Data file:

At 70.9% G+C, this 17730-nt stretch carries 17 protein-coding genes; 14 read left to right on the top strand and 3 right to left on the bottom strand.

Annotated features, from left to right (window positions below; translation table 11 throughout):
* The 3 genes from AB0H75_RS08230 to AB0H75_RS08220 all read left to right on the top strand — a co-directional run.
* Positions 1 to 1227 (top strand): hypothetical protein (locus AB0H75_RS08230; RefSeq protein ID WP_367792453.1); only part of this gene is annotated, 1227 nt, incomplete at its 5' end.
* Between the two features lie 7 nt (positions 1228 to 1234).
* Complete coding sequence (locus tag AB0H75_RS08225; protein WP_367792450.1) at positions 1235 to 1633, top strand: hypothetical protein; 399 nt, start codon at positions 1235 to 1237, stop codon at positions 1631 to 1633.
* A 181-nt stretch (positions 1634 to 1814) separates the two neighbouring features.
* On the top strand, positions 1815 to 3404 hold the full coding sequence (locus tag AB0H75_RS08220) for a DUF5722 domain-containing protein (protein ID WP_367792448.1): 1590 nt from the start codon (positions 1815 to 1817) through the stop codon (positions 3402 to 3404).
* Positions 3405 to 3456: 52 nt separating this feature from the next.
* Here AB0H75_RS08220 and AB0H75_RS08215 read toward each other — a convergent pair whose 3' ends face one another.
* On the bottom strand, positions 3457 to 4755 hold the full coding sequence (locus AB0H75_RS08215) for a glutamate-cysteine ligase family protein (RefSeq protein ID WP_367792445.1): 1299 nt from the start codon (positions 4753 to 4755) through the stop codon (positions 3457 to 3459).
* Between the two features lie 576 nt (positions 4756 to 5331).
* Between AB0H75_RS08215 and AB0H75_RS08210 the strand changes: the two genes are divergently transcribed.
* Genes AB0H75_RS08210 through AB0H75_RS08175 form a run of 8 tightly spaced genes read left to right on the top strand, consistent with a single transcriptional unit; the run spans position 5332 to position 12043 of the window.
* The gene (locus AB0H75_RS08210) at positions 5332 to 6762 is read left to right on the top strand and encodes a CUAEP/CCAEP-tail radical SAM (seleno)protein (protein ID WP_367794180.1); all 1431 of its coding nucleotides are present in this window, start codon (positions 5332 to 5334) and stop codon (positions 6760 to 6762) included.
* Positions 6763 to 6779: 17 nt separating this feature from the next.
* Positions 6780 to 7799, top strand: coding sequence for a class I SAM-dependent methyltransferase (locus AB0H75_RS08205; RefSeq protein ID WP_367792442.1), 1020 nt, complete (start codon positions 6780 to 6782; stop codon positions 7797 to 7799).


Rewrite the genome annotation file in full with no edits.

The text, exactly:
At 70.9% G+C, this 17730-nt stretch carries 17 protein-coding genes; 14 read left to right on the top strand and 3 right to left on the bottom strand.

Annotated features, from left to right (window positions below; translation table 11 throughout):
* The 3 genes from AB0H75_RS08230 to AB0H75_RS08220 all read left to right on the top strand — a co-directional run.
* Positions 1 to 1227 (top strand): hypothetical protein (locus AB0H75_RS08230; RefSeq protein ID WP_367792453.1); only part of this gene is annotated, 1227 nt, incomplete at its 5' end.
* Between the two features lie 7 nt (positions 1228 to 1234).
* Complete coding sequence (locus tag AB0H75_RS08225; protein WP_367792450.1) at positions 1235 to 1633, top strand: hypothetical protein; 399 nt, start codon at positions 1235 to 1237, stop codon at positions 1631 to 1633.
* A 181-nt stretch (positions 1634 to 1814) separates the two neighbouring features.
* On the top strand, positions 1815 to 3404 hold the full coding sequence (locus tag AB0H75_RS08220) for a DUF5722 domain-containing protein (protein ID WP_367792448.1): 1590 nt from the start codon (positions 1815 to 1817) through the stop codon (positions 3402 to 3404).
* Positions 3405 to 3456: 52 nt separating this feature from the next.
* Here AB0H75_RS08220 and AB0H75_RS08215 read toward each other — a convergent pair whose 3' ends face one another.
* On the bottom strand, positions 3457 to 4755 hold the full coding sequence (locus AB0H75_RS08215) for a glutamate-cysteine ligase family protein (RefSeq protein ID WP_367792445.1): 1299 nt from the start codon (positions 4753 to 4755) through the stop codon (positions 3457 to 3459).
* Between the two features lie 576 nt (positions 4756 to 5331).
* Between AB0H75_RS08215 and AB0H75_RS08210 the strand changes: the two genes are divergently transcribed.
* Genes AB0H75_RS08210 through AB0H75_RS08175 form a run of 8 tightly spaced genes read left to right on the top strand, consistent with a single transcriptional unit; the run spans position 5332 to position 12043 of the window.
* The gene (locus AB0H75_RS08210) at positions 5332 to 6762 is read left to right on the top strand and encodes a CUAEP/CCAEP-tail radical SAM (seleno)protein (protein ID WP_367794180.1); all 1431 of its coding nucleotides are present in this window, start codon (positions 5332 to 5334) and stop codon (positions 6760 to 6762) included.
* Positions 6763 to 6779: 17 nt separating this feature from the next.
* Positions 6780 to 7799, top strand: coding sequence for a class I SAM-dependent methyltransferase (locus AB0H75_RS08205; RefSeq protein ID WP_367792442.1), 1020 nt, complete (start codon positions 6780 to 6782; stop codon positions 7797 to 7799).